UPDATED 15:56 EDT / JULY 14 2009

New Interfaith Media Coalition Launches Campaign to ‘Bring Betty Broadband’

A coalition of religious organizations seeking to raise awareness of people still technologically disadvantaged on Tuesday launched a joint campaign to “Bring Betty Broadband.”

The name for the coalition, “So We Might See,” which plans to develop a network of individuals and congregations that will focus greater public attention on a range of media policy issues, said Rev. J. Bennett Guess, executive director of the United Church of Christ’s Office of Communication, Inc., in a press release.

“We want to work together to build a more responsible, accessible, and inclusive media,” said Guess.

The coalition includes the National Council of Churches, U.S. Catholic Conference of Bishops, the Islamic Society of North America, the Presbyterian Church (U.S.A.), the United Church of Christ, the Evangelical Lutheran Church in America, image Mennonite Media, and United Methodist Communications, the release said.

The “Bring Betty Broadband” campaign aims to increase public attention on those who still lack access to high-speed internet services.

The group is also planning other campaigns later in the year on network neutrality, violence in the media, and what the groups regards as excessive commercialization.

The viral campaign is built around the woes of a “fictional-but-reality-based” Betty, a new computer owner who lacks broadband access. BringBettyBroadband.org includes advocacy materials to bring greater attention to broadband deployment, affordability and access education.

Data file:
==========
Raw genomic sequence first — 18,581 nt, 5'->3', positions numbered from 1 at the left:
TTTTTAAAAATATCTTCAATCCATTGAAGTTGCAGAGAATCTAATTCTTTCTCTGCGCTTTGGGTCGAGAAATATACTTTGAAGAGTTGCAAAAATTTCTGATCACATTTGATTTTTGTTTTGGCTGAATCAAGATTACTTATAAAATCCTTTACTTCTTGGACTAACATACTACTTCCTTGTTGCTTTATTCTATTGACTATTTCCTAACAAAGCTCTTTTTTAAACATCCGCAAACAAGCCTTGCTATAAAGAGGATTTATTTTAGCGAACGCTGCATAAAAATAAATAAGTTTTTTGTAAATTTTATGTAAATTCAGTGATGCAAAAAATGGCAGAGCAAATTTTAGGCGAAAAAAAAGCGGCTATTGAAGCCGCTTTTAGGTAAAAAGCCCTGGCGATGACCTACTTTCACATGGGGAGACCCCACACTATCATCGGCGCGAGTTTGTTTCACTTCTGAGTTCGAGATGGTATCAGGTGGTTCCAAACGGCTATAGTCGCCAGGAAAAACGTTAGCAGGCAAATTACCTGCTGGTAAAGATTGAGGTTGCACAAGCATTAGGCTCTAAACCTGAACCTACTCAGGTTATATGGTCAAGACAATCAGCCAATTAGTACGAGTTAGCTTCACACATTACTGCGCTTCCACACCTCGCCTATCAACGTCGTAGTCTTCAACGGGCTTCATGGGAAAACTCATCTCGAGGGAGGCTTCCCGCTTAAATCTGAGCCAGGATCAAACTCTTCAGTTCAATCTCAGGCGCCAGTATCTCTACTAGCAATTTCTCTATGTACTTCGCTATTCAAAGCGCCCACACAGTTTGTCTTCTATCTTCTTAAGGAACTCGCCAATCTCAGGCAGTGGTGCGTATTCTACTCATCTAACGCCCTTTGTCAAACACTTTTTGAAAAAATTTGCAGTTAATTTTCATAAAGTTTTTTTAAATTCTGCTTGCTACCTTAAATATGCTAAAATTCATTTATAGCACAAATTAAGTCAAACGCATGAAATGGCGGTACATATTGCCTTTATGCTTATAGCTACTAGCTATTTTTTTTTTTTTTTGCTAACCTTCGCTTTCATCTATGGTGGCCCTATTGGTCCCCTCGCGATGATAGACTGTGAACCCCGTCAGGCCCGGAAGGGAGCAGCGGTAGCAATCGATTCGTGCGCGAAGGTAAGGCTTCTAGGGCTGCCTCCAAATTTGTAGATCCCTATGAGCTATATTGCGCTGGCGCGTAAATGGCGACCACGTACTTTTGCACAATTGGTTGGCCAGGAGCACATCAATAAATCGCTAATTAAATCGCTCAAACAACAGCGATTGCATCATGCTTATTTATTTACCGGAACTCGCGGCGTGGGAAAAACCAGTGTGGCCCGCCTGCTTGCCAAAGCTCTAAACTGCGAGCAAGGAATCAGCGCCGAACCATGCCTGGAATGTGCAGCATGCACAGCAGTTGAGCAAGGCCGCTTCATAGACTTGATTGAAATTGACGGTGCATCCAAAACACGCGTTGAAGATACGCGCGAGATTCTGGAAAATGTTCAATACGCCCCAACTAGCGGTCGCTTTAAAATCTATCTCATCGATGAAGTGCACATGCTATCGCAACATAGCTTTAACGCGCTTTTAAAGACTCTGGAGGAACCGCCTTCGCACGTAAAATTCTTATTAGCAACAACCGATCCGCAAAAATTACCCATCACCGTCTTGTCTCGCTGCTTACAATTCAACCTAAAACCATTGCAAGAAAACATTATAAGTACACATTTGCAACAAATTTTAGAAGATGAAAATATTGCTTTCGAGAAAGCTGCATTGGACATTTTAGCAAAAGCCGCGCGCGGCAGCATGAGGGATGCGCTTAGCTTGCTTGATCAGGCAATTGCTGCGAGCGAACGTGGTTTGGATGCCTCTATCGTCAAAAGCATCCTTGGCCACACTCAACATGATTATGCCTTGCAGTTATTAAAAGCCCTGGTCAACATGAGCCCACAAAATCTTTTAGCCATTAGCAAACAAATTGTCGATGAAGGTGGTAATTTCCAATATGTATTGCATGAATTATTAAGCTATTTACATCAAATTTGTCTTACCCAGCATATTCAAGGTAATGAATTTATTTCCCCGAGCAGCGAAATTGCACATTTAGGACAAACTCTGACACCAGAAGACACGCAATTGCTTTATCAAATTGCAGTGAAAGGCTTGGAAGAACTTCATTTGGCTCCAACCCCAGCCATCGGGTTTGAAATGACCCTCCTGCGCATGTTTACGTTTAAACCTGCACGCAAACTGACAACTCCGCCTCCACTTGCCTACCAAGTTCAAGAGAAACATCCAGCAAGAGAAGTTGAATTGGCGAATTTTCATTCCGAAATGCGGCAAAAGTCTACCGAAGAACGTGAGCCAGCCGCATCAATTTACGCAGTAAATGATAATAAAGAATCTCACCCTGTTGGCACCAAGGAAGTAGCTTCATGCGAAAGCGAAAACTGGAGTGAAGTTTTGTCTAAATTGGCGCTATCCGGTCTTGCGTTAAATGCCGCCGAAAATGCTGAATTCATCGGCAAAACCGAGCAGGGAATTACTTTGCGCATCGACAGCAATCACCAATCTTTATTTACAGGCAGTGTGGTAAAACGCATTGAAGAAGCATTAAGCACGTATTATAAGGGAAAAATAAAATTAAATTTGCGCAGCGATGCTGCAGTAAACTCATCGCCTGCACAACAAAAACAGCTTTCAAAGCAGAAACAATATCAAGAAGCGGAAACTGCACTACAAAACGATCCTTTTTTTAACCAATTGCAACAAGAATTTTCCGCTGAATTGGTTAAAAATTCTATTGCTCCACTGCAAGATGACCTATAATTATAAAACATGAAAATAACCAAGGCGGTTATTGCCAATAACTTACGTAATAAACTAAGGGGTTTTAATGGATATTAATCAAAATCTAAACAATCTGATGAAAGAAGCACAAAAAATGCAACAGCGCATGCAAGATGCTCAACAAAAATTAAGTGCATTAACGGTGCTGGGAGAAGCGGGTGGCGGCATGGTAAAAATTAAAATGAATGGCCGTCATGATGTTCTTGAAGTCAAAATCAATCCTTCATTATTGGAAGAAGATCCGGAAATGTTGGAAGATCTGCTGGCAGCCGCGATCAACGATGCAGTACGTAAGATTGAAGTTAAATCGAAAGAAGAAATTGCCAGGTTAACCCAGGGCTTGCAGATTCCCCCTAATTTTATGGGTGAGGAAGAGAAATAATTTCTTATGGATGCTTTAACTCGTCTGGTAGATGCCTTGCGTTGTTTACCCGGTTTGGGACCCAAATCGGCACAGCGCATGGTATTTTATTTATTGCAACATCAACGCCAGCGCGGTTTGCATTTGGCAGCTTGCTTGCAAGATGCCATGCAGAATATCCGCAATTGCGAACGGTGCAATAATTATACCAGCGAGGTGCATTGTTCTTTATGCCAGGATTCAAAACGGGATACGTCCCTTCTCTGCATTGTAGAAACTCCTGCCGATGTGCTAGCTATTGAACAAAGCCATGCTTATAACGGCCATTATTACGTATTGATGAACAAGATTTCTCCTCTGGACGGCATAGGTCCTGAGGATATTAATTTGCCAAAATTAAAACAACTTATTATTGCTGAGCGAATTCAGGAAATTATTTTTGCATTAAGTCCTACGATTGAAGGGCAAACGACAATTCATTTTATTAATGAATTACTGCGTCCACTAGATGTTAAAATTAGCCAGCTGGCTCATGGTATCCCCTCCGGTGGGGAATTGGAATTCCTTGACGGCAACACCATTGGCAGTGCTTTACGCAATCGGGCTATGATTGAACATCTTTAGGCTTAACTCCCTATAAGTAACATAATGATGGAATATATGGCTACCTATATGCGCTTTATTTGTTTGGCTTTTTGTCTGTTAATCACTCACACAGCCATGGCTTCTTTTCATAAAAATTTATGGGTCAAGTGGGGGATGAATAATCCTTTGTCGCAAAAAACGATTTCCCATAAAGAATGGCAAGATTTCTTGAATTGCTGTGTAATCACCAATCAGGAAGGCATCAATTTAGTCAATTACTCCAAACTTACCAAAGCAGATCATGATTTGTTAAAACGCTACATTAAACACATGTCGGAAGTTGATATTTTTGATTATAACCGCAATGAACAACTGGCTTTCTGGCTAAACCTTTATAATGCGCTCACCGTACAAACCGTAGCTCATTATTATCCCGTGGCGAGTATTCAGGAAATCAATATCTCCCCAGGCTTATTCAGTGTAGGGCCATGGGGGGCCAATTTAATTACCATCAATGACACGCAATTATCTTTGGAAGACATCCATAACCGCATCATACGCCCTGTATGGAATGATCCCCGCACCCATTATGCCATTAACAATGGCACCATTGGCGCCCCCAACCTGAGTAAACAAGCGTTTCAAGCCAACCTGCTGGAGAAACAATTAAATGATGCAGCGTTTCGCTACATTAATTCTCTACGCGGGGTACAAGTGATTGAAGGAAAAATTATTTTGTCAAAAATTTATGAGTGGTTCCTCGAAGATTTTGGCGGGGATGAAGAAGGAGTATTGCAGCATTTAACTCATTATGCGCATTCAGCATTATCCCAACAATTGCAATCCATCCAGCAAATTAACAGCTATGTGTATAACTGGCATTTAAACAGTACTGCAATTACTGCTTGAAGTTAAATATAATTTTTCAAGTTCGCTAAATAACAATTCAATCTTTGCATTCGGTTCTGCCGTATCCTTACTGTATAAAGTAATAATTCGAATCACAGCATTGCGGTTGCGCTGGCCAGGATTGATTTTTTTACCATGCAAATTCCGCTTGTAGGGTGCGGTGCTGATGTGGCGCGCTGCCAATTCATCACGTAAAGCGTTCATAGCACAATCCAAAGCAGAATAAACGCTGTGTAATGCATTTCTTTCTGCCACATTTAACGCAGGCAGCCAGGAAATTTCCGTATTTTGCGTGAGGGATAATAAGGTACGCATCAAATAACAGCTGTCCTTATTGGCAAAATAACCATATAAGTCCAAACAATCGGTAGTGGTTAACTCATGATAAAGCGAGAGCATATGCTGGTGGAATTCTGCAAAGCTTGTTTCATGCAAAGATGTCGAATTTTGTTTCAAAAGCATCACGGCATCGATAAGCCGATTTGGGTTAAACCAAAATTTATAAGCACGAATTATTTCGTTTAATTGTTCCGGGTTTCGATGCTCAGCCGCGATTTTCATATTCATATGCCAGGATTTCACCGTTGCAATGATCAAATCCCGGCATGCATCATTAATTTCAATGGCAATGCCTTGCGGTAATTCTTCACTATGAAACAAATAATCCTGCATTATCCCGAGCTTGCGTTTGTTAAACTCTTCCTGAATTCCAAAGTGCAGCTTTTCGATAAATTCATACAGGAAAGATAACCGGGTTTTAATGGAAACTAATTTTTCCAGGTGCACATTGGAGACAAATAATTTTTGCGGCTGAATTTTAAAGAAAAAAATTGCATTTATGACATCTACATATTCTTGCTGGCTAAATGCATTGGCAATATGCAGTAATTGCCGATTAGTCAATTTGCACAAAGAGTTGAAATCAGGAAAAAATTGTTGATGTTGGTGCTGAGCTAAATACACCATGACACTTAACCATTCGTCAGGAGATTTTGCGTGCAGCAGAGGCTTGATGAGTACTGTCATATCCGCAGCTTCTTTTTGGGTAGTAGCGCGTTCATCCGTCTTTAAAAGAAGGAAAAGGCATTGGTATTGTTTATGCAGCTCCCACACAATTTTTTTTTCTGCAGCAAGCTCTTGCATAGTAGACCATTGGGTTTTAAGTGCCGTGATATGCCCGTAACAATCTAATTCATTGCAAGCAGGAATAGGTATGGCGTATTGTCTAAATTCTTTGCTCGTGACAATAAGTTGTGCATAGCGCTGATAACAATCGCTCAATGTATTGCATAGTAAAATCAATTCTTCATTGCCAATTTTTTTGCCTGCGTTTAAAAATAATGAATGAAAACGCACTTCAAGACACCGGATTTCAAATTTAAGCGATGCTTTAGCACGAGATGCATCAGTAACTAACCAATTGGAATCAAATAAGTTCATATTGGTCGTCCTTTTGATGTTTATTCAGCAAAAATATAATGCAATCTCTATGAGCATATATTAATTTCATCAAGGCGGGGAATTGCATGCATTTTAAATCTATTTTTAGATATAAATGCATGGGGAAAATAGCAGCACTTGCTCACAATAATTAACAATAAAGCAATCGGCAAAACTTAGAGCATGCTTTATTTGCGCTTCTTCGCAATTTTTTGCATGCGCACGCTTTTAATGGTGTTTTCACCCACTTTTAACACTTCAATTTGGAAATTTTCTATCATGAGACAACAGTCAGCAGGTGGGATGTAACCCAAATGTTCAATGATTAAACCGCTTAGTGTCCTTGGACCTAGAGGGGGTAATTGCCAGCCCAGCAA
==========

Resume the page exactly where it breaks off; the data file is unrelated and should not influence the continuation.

“‘So We Might See’ is committed to producing edgy viral campaigns and sophisticated electronic messaging that will attract thousands to pay attention to important policy considerations that relate to the media and our daily lives,” said the Rev. Jerry L. Van Marter.

The coalition is planning a gathering on September 30 in New York, in partnership with the 27th annual Everett C. Parker Ethics in Telecommunications Lecture.

[Editor’s note: This article comes from Douglas Streeks, over at BroadbandCensus, a Washington D.C. based publication with embedded reporters and writers from inside the beltway, dedicated to covering the issues in and around broadband access and deployment.]

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